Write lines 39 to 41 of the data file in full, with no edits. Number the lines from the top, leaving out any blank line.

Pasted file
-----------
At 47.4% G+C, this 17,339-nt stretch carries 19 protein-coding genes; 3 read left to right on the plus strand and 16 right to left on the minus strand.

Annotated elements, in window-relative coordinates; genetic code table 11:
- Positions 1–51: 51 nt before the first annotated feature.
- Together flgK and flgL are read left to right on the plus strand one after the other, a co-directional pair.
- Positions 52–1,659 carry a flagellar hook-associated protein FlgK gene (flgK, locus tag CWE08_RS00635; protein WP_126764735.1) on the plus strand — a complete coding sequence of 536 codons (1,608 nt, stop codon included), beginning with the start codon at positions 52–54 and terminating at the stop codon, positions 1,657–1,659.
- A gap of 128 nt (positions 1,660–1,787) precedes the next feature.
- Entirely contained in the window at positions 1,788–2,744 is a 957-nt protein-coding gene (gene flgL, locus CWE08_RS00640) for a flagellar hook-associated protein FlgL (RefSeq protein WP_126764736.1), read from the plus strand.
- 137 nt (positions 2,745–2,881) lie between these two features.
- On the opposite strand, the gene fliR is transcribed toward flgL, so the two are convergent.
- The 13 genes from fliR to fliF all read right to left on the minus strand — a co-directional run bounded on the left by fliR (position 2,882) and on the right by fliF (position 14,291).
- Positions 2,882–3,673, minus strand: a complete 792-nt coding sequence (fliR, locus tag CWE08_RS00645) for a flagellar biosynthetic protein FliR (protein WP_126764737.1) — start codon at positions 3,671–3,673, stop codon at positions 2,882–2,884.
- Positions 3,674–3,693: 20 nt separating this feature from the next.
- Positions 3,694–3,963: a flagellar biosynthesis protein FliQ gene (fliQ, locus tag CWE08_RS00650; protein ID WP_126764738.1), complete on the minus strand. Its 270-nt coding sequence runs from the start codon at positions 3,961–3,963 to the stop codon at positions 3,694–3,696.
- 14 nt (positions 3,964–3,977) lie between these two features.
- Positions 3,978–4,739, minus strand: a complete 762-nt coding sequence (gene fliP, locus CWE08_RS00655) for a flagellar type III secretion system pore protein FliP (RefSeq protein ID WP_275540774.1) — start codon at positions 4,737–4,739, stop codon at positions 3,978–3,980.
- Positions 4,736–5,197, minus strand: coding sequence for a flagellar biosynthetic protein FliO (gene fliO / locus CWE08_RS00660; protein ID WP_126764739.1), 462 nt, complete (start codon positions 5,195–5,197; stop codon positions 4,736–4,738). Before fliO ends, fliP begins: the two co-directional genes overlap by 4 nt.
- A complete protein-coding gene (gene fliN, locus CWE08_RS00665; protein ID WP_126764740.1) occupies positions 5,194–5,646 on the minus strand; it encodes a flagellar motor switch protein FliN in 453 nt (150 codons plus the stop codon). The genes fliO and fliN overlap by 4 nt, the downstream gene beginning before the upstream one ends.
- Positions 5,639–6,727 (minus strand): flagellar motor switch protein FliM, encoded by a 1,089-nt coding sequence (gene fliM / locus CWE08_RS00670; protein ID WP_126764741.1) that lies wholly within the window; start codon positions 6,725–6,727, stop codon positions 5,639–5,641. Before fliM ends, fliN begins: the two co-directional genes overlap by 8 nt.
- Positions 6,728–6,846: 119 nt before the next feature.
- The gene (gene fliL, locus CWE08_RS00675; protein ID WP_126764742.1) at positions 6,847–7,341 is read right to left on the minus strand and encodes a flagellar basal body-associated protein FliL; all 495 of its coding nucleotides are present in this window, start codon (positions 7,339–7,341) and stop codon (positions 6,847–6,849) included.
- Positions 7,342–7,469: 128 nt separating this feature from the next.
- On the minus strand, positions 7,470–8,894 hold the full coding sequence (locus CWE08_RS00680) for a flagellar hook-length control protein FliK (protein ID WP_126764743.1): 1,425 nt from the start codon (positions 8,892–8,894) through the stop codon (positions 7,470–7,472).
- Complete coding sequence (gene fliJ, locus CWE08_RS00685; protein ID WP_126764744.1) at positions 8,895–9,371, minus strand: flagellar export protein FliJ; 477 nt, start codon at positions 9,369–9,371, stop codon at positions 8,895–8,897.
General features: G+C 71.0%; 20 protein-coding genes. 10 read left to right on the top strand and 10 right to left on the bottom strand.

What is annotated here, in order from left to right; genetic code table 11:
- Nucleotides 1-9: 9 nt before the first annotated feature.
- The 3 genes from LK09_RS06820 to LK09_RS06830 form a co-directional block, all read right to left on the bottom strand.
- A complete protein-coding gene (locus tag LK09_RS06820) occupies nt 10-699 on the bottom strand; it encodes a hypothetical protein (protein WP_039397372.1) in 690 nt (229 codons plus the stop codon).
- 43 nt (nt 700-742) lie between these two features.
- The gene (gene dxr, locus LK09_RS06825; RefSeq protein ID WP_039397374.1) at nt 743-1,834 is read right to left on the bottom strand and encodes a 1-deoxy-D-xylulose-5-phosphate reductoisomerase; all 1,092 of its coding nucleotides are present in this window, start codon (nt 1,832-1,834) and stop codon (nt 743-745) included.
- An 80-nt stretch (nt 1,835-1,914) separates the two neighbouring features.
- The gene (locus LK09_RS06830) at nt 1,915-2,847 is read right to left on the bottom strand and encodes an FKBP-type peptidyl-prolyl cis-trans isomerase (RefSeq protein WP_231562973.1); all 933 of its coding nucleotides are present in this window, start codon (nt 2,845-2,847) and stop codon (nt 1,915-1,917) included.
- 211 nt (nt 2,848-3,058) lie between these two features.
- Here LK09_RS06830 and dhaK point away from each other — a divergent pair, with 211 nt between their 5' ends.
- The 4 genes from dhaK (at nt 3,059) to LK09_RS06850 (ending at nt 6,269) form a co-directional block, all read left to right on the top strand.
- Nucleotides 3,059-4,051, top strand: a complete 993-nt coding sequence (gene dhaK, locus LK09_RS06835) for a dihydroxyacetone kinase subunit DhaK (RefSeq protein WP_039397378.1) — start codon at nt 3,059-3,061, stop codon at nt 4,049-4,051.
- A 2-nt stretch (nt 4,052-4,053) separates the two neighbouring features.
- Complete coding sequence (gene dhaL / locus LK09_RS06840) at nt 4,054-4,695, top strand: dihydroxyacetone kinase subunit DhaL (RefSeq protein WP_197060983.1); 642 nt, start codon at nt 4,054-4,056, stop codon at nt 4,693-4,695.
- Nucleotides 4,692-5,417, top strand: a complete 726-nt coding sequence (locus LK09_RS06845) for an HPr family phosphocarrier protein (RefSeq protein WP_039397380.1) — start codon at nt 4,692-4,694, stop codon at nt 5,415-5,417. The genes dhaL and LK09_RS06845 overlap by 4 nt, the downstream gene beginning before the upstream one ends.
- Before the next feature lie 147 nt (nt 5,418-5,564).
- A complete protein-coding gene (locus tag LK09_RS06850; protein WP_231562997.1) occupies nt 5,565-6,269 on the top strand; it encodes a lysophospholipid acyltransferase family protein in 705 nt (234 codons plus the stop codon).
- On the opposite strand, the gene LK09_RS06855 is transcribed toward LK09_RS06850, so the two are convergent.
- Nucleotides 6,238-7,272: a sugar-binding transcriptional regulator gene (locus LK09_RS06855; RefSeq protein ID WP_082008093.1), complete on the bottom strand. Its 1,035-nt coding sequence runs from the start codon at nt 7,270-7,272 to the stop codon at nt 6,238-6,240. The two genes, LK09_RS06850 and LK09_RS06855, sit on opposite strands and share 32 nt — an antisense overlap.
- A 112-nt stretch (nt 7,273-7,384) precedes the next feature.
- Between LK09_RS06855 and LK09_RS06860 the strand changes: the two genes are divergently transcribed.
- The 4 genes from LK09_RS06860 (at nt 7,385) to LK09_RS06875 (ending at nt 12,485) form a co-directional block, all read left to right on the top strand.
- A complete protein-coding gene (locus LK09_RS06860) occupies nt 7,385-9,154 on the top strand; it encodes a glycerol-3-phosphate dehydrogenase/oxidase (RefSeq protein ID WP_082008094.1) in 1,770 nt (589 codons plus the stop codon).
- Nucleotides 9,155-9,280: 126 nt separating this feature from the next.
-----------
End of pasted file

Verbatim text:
- Nucleotides 4,692-5,417, top strand: a complete 726-nt coding sequence (locus LK09_RS06845) for an HPr family phosphocarrier protein (RefSeq protein WP_039397380.1) — start codon at nt 4,692-4,694, stop codon at nt 5,415-5,417. The genes dhaL and LK09_RS06845 overlap by 4 nt, the downstream gene beginning before the upstream one ends.
- Before the next feature lie 147 nt (nt 5,418-5,564).
- A complete protein-coding gene (locus tag LK09_RS06850; protein WP_231562997.1) occupies nt 5,565-6,269 on the top strand; it encodes a lysophospholipid acyltransferase family protein in 705 nt (234 codons plus the stop codon).